06/05/2010 11:00PM

Drosselmeyer rallies to Belmont victory

Barbara D. Livingston
Drosselmeyer, with Mike Smith riding, wins the Belmont Stakes.

ELMONT, N.Y. - The WinStar Farm of Bill Casner and Kenny Troutt got another bookend for this year's Triple Crown on Saturday when 13-1 shot Drosselmeyer won the at Belmont Park, five weeks after WinStar won the Kentucky Derby with Super Saver.

In both cases, veteran jockeys with previous classic victories brought successful trainers noteworthy Triple Crown race wins. On Saturday, it was jockey Mike Smith who came home with Drosselmeyer, giving Hall of Fame trainer Bill Mott his first victory in a Triple Crown race. In the Derby, it was Calvin Borel who landed the first Derby victory for trainer Todd Pletcher.

For Smith, it was his first victory in the Belmont following previous victories in the Derby and Preakness. He dedicated the win to jockey Richard Migliore, who announced his retirement on Wednesday. Both men were mainstays in the New York jockey colony for years.

At the beginning of this year, Drosselmeyer was considered the leading Kentucky Derby prospect for WinStar. But he took longer to come around than Super Saver, and did not even run well enough, and earn enough graded stakes earnings, to make the Derby field. Following a third-place finish in the Louisiana Derby, the Belmont was targeted by Mott and WinStar's racing manager, Elliott Walden. They used the Dwyer Stakes on May 8, in which Drosselmeyer finished second, as a prep for the Belmont.

The Belmont finish reversed the order of finish of the Dwyer. In this case, Drosselmeyer ($28) outfinished Fly Down, winning by three-quarters of a length. First Dude, who set the pace until midstretch, finished another neck back in third.

Game On Dude was fourth and was followed, in order, by Uptowncharlybrown, Stay Put, Interactif, Stately Victor, favored Ice Box, Make Music for Me, Dave in Dixie, and Spangled Star.

All starters were scheduled to carry 126 pounds. But Uptowncharlybrown had an eight-pound lead pad that goes under jockey Rajiv Maragh's saddle fall out during the race. He returned with less than the required weight, so Belmont Park stewards disqualified him and placed him last.

Drosselmeyer completed 1 1/2 miles on a fast main track in 2:31.57, the slowest Belmont in 15 years, since Thunder Gulch took 2:32 to complete one lap of Belmont Park's main track in 1995.

As slow as the race was, it took less time than it took singer Jasmin Villegas to complete the Jay-Z song "Empire State of Mind" as the horses warmed up during the post parade.

This year's Belmont did not include the Derby winner, Super Saver, nor the Preakness winner, Lookin At Lucky. That marked the third time in the last 11 runnings that the final leg of the Triple Crown did not include the race winners from either of the first two legs of the Triple Crown. This year's Triple Crown had no consistency. Of the nine placings that make up the top three finishers in the three Triple Crown races, only one horse, First Dude, finished in the money twice. He finished second in the Preakness.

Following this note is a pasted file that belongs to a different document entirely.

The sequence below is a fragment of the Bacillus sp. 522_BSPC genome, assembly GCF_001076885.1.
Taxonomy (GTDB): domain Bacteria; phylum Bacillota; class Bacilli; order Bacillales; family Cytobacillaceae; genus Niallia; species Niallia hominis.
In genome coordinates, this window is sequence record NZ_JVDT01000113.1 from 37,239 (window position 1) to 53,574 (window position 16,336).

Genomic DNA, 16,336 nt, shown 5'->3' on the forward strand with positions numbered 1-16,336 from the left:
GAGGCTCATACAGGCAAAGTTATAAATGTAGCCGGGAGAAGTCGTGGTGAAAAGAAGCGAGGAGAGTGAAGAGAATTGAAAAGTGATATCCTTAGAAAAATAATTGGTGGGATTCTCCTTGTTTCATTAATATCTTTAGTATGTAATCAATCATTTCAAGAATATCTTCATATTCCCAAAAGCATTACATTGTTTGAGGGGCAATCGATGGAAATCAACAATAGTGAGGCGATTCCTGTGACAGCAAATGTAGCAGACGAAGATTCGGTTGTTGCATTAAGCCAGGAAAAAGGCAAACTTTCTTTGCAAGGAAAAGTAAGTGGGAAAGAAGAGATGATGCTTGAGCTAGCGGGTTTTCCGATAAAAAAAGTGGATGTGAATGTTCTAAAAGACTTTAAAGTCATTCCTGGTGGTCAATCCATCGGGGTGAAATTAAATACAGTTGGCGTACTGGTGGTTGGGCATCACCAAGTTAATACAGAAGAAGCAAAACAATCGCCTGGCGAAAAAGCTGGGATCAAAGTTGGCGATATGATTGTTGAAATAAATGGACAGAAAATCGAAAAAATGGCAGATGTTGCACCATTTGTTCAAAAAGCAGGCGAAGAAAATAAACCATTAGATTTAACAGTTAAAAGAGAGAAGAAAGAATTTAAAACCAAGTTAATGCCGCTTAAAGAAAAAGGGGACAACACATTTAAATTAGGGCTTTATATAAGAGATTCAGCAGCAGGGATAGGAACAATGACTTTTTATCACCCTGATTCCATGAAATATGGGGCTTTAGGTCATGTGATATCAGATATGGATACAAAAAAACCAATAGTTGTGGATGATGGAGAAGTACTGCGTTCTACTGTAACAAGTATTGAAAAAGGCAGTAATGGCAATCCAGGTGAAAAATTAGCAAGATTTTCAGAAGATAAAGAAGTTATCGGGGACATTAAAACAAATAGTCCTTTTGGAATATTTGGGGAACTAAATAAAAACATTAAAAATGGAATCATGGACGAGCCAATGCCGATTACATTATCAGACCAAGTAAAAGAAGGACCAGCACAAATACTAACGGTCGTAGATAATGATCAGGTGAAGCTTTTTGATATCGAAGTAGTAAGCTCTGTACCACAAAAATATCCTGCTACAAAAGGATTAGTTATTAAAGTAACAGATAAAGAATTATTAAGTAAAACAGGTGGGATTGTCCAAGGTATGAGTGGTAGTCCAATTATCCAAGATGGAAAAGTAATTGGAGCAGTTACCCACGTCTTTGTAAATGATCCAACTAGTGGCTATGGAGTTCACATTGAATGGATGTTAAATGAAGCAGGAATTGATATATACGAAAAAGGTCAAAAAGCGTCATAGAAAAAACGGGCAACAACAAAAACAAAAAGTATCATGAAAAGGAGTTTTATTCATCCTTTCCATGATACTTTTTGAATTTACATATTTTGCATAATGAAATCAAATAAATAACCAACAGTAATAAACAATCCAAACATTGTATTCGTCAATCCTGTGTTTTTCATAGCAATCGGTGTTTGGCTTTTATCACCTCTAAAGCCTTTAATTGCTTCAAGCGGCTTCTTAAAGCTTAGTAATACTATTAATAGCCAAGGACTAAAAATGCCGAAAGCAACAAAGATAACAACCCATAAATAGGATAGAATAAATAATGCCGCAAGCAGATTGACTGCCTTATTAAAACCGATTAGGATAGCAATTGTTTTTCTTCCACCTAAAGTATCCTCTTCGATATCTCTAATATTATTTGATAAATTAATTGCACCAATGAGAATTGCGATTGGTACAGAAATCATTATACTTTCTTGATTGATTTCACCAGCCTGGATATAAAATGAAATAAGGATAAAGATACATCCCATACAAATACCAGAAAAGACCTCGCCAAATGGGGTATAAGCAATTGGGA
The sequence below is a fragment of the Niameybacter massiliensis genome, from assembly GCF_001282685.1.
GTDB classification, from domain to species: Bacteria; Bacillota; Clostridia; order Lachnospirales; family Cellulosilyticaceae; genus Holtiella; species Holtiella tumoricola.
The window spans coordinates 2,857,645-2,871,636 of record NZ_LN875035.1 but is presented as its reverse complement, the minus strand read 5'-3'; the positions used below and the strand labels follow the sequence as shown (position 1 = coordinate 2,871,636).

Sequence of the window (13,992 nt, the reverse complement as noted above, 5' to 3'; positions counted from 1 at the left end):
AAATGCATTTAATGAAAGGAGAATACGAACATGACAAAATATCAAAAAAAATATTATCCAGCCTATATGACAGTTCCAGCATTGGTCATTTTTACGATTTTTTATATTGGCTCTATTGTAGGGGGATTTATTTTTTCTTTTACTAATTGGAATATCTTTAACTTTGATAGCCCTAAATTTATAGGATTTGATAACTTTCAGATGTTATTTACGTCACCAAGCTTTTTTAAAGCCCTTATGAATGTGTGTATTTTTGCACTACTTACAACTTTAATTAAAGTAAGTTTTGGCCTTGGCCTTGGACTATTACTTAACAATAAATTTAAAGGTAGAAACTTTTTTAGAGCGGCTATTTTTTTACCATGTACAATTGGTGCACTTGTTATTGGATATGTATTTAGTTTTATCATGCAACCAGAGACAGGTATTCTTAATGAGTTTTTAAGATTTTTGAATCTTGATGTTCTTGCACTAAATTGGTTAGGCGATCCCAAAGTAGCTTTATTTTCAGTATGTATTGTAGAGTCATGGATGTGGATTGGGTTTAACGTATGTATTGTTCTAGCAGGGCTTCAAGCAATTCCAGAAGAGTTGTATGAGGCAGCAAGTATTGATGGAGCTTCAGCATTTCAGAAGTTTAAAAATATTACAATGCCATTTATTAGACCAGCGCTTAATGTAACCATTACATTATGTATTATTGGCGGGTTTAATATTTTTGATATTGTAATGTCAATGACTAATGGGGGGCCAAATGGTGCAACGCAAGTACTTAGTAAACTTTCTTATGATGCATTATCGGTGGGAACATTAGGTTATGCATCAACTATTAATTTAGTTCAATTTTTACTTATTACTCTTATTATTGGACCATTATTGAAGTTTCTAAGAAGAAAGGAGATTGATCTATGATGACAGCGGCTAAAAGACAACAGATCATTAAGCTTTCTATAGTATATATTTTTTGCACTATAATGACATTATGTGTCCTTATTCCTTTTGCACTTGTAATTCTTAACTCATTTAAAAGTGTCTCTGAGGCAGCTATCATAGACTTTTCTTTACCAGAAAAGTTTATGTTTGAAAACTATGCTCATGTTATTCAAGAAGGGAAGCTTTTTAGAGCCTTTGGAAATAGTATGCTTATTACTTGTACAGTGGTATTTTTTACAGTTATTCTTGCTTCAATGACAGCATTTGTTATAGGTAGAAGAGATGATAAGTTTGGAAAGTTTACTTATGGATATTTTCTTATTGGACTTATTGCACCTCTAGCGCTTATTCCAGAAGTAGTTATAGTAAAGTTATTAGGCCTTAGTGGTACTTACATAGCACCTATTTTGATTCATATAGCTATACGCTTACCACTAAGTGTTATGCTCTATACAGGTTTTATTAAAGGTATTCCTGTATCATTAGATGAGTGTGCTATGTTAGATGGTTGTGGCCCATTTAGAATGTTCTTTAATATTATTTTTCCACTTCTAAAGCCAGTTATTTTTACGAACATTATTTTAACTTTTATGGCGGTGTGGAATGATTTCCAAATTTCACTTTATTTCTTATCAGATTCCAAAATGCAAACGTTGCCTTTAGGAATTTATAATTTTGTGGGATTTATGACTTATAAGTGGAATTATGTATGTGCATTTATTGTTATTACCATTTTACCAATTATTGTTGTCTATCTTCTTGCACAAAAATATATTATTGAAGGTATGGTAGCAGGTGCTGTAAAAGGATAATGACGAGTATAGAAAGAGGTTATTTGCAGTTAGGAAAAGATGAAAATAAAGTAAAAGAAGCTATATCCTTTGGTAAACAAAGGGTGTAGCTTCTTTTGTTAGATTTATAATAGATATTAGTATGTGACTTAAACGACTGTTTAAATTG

It was a warm, summer-like day at Belmont Park, but predicted thunderstorms failed to materialize. A crowd of 45,243 attended, including former vice presidential candidate Sarah Palin. She came to cheer on First Dude, who is named after her husband, Todd.

Drosselmeyer had won twice in eight previous starts. Earlier in the week, he had bar shoes on his front feet, which Mott said were to protect tender hooves. Those shoes were removed on Saturday morning, and conventional racing plates were applied. A gorgeous, chestnut-colored colt by Distorted Humor who cost $600,000 as a yearling, Drosselmeyer has a one-paced style that was well-suited to the demanding Belmont distance.

"He's just one-paced, you've got to keep pedalling," Smith said. "I was trying to keep him covered up around the first turn. He was a bit keen."

But Drosselmeyer settled while going down the backstretch, then commenced his rally while wide on the final turn.

"I've ridden here most of my career," said Smith, who is now based in California. "This is the one race that eluded me."

Smith replaced Kent Desormeaux, who had ridden Drosselmeyer in seven of his eight previous starts, including his last five. Mott said he had no problems with what Desormeaux had done, but WinStar, including vice president Elliott Walden, decided to make a change. This was a theme in this year's Triple Crown. Lookin At Lucky won the Preakness with Martin Garcia, who replaced Garrett Gomez following a rough trip in the Kentucky Derby.

"He always keeps coming," Mott said. "He had been closing going a mile and an eighth. He had some trips, but he didn't get the golden trip. He got a nice, smooth trip today. He circled horses, and kept the momentum going."

Mott's best previous finish in a Triple Crown race had been a second with the longshot Vision and Verse in the 1999 Belmont. He saddled Victory Gallop in 1998 when he won the race for Walden, who trained at the time but was hobbled that week after breaking his ankle in a pickup basketball game.

For trainer Nick Zito, the second-place finish by Fly Down marked the seventh time Zito has finished second in the Belmont, a race he has won twice. Zito also sent out Ice Box, who was favored at 9-5 following his second-place finish in the Derby. But Ice Box disappointed badly. He crossed the wire ninth, but was officially placed eighth because of the disqualification of Uptowncharlybrown.

"I'm disappointed in Ice Box," Zito said. "He certainly didn't run, that's for sure."